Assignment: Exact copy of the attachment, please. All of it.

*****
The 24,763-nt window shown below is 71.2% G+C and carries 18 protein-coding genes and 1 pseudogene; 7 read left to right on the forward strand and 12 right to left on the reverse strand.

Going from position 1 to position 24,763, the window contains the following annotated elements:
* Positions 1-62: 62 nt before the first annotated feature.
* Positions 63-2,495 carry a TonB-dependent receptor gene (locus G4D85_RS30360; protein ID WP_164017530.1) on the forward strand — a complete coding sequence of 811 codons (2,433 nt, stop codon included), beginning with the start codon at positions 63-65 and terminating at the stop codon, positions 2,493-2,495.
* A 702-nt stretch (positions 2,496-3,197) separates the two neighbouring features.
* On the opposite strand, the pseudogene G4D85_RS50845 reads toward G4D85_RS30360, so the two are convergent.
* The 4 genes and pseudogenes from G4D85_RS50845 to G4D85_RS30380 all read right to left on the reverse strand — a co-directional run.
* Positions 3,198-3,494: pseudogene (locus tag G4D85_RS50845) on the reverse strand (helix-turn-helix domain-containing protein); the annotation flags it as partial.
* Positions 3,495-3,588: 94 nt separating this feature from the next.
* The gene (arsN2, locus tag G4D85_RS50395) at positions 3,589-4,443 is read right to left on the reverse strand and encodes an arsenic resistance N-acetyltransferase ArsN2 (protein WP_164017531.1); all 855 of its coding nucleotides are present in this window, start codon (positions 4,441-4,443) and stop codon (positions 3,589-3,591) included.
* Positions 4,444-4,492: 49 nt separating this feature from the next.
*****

The 24,763-nt window shown below is 71.2% G+C and carries 18 protein-coding genes and 1 pseudogene; 7 read left to right on the forward strand and 12 right to left on the reverse strand.

Going from position 1 to position 24,763, the window contains the following annotated elements:
* Positions 1-62: 62 nt before the first annotated feature.
* Positions 63-2,495 carry a TonB-dependent receptor gene (locus G4D85_RS30360; protein ID WP_164017530.1) on the forward strand — a complete coding sequence of 811 codons (2,433 nt, stop codon included), beginning with the start codon at positions 63-65 and terminating at the stop codon, positions 2,493-2,495.
* A 702-nt stretch (positions 2,496-3,197) separates the two neighbouring features.
* On the opposite strand, the pseudogene G4D85_RS50845 reads toward G4D85_RS30360, so the two are convergent.
* The 4 genes and pseudogenes from G4D85_RS50845 to G4D85_RS30380 all read right to left on the reverse strand — a co-directional run.
* Positions 3,198-3,494: pseudogene (locus tag G4D85_RS50845) on the reverse strand (helix-turn-helix domain-containing protein); the annotation flags it as partial.
* Positions 3,495-3,588: 94 nt separating this feature from the next.
* The gene (arsN2, locus tag G4D85_RS50395) at positions 3,589-4,443 is read right to left on the reverse strand and encodes an arsenic resistance N-acetyltransferase ArsN2 (protein WP_164017531.1); all 855 of its coding nucleotides are present in this window, start codon (positions 4,441-4,443) and stop codon (positions 3,589-3,591) included.
* Positions 4,444-4,492: 49 nt separating this feature from the next.